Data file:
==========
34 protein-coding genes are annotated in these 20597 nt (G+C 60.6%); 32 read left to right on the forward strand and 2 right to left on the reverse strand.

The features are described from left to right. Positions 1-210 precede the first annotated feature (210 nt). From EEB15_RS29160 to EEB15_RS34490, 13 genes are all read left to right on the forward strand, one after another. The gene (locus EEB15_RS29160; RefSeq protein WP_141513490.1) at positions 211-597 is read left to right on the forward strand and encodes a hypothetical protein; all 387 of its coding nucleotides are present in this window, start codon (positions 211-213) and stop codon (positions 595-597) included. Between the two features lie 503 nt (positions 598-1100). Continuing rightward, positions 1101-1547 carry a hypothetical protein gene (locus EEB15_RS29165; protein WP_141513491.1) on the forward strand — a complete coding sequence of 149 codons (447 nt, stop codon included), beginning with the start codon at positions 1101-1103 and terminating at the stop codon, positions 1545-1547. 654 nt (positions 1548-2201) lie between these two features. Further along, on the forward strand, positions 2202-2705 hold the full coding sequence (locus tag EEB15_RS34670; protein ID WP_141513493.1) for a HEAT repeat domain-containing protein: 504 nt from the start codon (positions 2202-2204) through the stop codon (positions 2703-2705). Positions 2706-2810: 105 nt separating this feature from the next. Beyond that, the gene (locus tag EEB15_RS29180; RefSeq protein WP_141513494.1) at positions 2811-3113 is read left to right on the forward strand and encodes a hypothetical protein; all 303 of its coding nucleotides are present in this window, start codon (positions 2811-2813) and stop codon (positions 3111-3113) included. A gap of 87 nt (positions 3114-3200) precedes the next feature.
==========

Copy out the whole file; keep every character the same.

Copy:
34 protein-coding genes are annotated in these 20597 nt (G+C 60.6%); 32 read left to right on the forward strand and 2 right to left on the reverse strand.

The features are described from left to right. Positions 1-210 precede the first annotated feature (210 nt). From EEB15_RS29160 to EEB15_RS34490, 13 genes are all read left to right on the forward strand, one after another. The gene (locus EEB15_RS29160; RefSeq protein WP_141513490.1) at positions 211-597 is read left to right on the forward strand and encodes a hypothetical protein; all 387 of its coding nucleotides are present in this window, start codon (positions 211-213) and stop codon (positions 595-597) included. Between the two features lie 503 nt (positions 598-1100). Continuing rightward, positions 1101-1547 carry a hypothetical protein gene (locus EEB15_RS29165; protein WP_141513491.1) on the forward strand — a complete coding sequence of 149 codons (447 nt, stop codon included), beginning with the start codon at positions 1101-1103 and terminating at the stop codon, positions 1545-1547. 654 nt (positions 1548-2201) lie between these two features. Further along, on the forward strand, positions 2202-2705 hold the full coding sequence (locus tag EEB15_RS34670; protein ID WP_141513493.1) for a HEAT repeat domain-containing protein: 504 nt from the start codon (positions 2202-2204) through the stop codon (positions 2703-2705). Positions 2706-2810: 105 nt separating this feature from the next. Beyond that, the gene (locus tag EEB15_RS29180; RefSeq protein WP_141513494.1) at positions 2811-3113 is read left to right on the forward strand and encodes a hypothetical protein; all 303 of its coding nucleotides are present in this window, start codon (positions 2811-2813) and stop codon (positions 3111-3113) included. A gap of 87 nt (positions 3114-3200) precedes the next feature.